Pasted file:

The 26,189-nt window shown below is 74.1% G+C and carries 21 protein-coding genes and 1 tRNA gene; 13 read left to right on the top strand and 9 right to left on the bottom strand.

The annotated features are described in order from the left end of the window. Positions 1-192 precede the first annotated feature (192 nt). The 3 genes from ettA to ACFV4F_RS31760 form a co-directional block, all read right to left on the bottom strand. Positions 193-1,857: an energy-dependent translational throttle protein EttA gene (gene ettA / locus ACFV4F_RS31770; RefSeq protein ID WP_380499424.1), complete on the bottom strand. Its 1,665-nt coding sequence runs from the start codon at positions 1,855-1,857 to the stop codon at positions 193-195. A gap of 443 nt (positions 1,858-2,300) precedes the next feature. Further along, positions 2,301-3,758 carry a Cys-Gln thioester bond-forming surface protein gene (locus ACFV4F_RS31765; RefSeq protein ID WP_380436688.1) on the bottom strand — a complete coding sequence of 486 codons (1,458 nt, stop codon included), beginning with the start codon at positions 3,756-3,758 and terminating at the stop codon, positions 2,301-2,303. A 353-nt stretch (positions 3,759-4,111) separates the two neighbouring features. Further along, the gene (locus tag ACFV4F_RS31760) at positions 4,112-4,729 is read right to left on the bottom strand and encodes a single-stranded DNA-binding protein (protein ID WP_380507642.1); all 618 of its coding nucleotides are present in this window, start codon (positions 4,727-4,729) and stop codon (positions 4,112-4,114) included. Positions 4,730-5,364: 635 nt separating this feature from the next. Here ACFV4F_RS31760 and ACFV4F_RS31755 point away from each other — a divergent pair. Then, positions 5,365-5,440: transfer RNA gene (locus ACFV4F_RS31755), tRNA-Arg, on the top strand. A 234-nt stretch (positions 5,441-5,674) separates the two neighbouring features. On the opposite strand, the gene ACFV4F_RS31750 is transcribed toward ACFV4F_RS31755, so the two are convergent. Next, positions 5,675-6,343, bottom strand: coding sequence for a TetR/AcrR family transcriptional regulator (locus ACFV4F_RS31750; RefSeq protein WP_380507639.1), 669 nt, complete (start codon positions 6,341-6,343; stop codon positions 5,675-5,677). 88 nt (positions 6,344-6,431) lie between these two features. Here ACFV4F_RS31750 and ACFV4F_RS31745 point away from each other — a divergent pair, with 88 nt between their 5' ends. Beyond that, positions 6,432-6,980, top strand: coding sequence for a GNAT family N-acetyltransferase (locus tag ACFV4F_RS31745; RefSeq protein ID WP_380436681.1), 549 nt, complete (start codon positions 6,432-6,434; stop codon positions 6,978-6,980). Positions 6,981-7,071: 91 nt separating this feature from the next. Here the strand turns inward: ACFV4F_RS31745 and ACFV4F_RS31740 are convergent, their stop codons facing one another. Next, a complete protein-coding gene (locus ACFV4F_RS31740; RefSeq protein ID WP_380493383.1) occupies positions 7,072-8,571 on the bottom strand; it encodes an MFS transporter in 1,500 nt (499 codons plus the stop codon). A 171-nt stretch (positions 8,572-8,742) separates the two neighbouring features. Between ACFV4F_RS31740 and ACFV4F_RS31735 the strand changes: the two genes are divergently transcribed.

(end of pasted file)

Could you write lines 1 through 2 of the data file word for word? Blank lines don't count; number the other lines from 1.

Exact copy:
The 26,189-nt window shown below is 74.1% G+C and carries 21 protein-coding genes and 1 tRNA gene; 13 read left to right on the top strand and 9 right to left on the bottom strand.

The annotated features are described in order from the left end of the window. Positions 1-192 precede the first annotated feature (192 nt). The 3 genes from ettA to ACFV4F_RS31760 form a co-directional block, all read right to left on the bottom strand. Positions 193-1,857: an energy-dependent translational throttle protein EttA gene (gene ettA / locus ACFV4F_RS31770; RefSeq protein ID WP_380499424.1), complete on the bottom strand. Its 1,665-nt coding sequence runs from the start codon at positions 1,855-1,857 to the stop codon at positions 193-195. A gap of 443 nt (positions 1,858-2,300) precedes the next feature. Further along, positions 2,301-3,758 carry a Cys-Gln thioester bond-forming surface protein gene (locus ACFV4F_RS31765; RefSeq protein ID WP_380436688.1) on the bottom strand — a complete coding sequence of 486 codons (1,458 nt, stop codon included), beginning with the start codon at positions 3,756-3,758 and terminating at the stop codon, positions 2,301-2,303. A 353-nt stretch (positions 3,759-4,111) separates the two neighbouring features. Further along, the gene (locus tag ACFV4F_RS31760) at positions 4,112-4,729 is read right to left on the bottom strand and encodes a single-stranded DNA-binding protein (protein ID WP_380507642.1); all 618 of its coding nucleotides are present in this window, start codon (positions 4,727-4,729) and stop codon (positions 4,112-4,114) included. Positions 4,730-5,364: 635 nt separating this feature from the next. Here ACFV4F_RS31760 and ACFV4F_RS31755 point away from each other — a divergent pair. Then, positions 5,365-5,440: transfer RNA gene (locus ACFV4F_RS31755), tRNA-Arg, on the top strand. A 234-nt stretch (positions 5,441-5,674) separates the two neighbouring features. On the opposite strand, the gene ACFV4F_RS31750 is transcribed toward ACFV4F_RS31755, so the two are convergent. Next, positions 5,675-6,343, bottom strand: coding sequence for a TetR/AcrR family transcriptional regulator (locus ACFV4F_RS31750; RefSeq protein WP_380507639.1), 669 nt, complete (start codon positions 6,341-6,343; stop codon positions 5,675-5,677). 88 nt (positions 6,344-6,431) lie between these two features. Here ACFV4F_RS31750 and ACFV4F_RS31745 point away from each other — a divergent pair, with 88 nt between their 5' ends. Beyond that, positions 6,432-6,980, top strand: coding sequence for a GNAT family N-acetyltransferase (locus tag ACFV4F_RS31745; RefSeq protein ID WP_380436681.1), 549 nt, complete (start codon positions 6,432-6,434; stop codon positions 6,978-6,980). Positions 6,981-7,071: 91 nt separating this feature from the next. Here the strand turns inward: ACFV4F_RS31745 and ACFV4F_RS31740 are convergent, their stop codons facing one another. Next, a complete protein-coding gene (locus ACFV4F_RS31740; RefSeq protein ID WP_380493383.1) occupies positions 7,072-8,571 on the bottom strand; it encodes an MFS transporter in 1,500 nt (499 codons plus the stop codon). A 171-nt stretch (positions 8,572-8,742) separates the two neighbouring features. Between ACFV4F_RS31740 and ACFV4F_RS31735 the strand changes: the two genes are divergently transcribed.